Informed citizenry guarantees the functioning of a vibrant democracy. Right to information in this regard is a stepping stone to ensure the continuance of that guarantee by opening up government’s records to public scrutiny, thereby arming citizens to keep necessary vigil on the instruments of governance and make the government more accountable to the governed. RTI Act as a piece of legislation has empowered citizens and helped break the hold of vested interests over the administration. The key objectives which Right to Information is meant to achieve in a democratic society are:
1. To empower the citizens
2. To promote transparency and accountability
3. To contain corruption and
4. To enhance people’s participation in democratic process.
The foundation of functioning democracy in a given Nation State basically rests on three pillars namely; Elected government, Informed citizens and Rule of law. In which the first two secures the participation of citizens and are inherently interlinked with each other while the third one (i.e, Rule of law) provides a protective cover to safeguard the interest of citizens.
Timeline of RTI legislation in India.
It is usually a misconception that legislative enactment regarding Right to Information is the brainchild of the Congress government. But, if we try to assemble the chronology of events in correct order the timeline of right to information initiative dates back to “Emergency Era”. And the correct chronology of events actually reads as follows:
The Constitutional legitimacy of Right to information flows from Article 19 of the Constitution. In Kulwal Vs. Jaipur Municipal Corporation case, 1986, the hon’ble Supreme Court of India has categorically stated that freedom of speech and expression provided under Article 19 of the Constitution clearly implies Right to Information, as without information the freedom of speech and expression cannot be fully used by the citizens.
Challenges in the implementation of Right to information.
Right to information is a two edged sword, it can be used for public benefit at large but at the same time it is prone to misuse also, for instance :
1. RTI filed to attain publicity.
2. RTI filed as vindictive tool to harass or pressurize the public authority
However it is also noteworthy here that due to lack of awareness and illiteracy majority of population in the country cannot be able to avail the benefit of RTI legislation.
There are some other issues also that poses challenges to the application of RTI legislation, they are:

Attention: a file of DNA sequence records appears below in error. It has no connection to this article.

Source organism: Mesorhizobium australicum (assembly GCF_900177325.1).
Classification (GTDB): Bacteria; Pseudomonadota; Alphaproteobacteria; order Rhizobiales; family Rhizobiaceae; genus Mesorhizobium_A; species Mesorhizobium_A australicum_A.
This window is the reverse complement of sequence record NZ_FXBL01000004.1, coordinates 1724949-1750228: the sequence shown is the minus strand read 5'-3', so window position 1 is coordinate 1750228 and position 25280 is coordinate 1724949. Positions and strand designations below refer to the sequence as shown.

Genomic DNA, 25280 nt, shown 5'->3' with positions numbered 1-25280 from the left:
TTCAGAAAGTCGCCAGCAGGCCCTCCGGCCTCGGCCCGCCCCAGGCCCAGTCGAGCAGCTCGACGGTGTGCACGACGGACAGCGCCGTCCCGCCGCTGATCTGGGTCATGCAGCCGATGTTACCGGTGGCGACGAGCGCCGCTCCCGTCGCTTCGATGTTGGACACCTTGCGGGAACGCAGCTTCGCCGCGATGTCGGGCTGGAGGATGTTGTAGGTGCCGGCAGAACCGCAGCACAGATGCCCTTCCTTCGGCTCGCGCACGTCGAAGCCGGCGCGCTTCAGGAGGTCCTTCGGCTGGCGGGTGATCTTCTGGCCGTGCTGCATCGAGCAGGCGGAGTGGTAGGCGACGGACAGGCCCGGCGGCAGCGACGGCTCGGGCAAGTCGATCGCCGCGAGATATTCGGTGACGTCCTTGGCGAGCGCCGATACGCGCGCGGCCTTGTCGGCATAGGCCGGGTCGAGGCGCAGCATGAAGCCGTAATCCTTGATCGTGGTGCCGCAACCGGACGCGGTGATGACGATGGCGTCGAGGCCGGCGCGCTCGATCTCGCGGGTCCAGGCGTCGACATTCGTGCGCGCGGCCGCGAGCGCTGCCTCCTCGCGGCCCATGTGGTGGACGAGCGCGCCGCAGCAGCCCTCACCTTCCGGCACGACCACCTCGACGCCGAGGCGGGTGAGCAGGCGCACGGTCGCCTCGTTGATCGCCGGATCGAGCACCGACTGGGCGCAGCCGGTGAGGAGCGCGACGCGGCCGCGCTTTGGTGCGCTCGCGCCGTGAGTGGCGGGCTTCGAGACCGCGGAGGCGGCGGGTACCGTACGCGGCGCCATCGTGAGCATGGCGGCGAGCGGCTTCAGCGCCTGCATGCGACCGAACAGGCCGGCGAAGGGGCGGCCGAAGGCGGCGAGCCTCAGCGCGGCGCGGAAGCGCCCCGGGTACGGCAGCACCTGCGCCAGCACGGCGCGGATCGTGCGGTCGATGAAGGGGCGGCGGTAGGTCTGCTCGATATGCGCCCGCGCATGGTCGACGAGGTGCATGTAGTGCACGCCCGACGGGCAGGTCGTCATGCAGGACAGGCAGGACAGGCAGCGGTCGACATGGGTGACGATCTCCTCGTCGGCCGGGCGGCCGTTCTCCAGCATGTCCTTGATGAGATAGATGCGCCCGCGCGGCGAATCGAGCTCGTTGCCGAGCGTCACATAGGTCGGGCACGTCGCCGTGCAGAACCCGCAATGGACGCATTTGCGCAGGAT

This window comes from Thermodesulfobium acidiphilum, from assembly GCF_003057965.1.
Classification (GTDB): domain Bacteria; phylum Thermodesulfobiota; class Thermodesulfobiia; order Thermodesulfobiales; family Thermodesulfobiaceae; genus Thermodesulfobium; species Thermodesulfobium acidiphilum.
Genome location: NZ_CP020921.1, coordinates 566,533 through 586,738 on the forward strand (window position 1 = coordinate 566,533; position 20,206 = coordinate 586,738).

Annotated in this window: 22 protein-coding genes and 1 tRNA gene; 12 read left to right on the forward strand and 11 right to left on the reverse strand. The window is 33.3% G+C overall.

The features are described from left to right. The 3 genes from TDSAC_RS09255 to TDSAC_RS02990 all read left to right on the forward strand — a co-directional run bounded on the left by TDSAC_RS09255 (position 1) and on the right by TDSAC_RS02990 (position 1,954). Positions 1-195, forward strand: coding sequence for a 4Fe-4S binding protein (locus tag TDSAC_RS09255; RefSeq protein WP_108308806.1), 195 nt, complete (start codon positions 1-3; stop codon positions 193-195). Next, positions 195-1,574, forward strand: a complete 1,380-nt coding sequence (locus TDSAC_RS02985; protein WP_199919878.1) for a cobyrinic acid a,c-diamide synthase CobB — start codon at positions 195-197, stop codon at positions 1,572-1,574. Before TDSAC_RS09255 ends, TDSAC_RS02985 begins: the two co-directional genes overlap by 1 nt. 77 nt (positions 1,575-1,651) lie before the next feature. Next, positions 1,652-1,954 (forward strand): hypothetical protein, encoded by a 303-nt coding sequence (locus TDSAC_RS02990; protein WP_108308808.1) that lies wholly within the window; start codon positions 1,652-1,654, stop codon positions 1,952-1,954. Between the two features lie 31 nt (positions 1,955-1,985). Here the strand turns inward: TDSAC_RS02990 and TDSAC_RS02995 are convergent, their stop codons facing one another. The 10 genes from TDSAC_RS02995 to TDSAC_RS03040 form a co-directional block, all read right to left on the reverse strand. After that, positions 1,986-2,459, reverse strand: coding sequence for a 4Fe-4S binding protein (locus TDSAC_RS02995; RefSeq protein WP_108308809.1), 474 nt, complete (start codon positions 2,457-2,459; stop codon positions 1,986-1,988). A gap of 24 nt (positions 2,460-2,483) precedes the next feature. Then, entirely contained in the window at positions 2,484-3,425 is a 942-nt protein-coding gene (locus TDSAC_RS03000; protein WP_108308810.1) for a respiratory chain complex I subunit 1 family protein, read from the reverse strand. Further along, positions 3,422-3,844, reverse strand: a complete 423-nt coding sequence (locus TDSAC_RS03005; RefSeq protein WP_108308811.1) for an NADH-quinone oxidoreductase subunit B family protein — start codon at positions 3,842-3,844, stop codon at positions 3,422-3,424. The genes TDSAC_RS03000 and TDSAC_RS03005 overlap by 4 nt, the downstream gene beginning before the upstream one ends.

1. Information commissioners do not have adequate authorities to enforce the RTI Act.
2. In case of award of compensation to the applicant by public authority as ordered by commision, compliance cannot be secured.
3. Poor record-keeping practices
4. Lack of adequate infrastructure and staff for running information commissions
5. Dilution of supplementary laws like the whistleblowers protection Act.
RTI is necessary but not sufficient.
There is no denial in the fact that with each passing day the outreach of Right to information keeps on expanding. Infact, if we go by the current stats then as per the annual report tabled in Parliament by the ministry during the reporting year 2018-19, 13.70 lakh RTI applications were received by the registered Central Public Authorities (PAs). This is higher by 1,36,922 or 11 per cent than what was reported during 2017-18. The report said that the Central PAs rejected 4.70 per cent (64,344) of the RTI applications processed during 2018-19 showing a downward trend in rejections which have come down by 0.43 percent from the 5.13 per cent reported in 2017-18. So the desired goals for which RTI Legislation came into picture is gradually becoming a living reality, but nevertheless this piece of legislation has not achieved its full objectives due to some impediments created due to systematic failures. It is well recognized that right to information is necessary, but not sufficient, to improve governance. A lot more needs to be done to usher in accountability in governance, including protection of whistleblowers, decentralization of power and fusion of authority with accountability at all levels. This law provides us a priceless opportunity to redesign the processes of governance, particularly at the grass roots level where the citizens’ interface is maximum.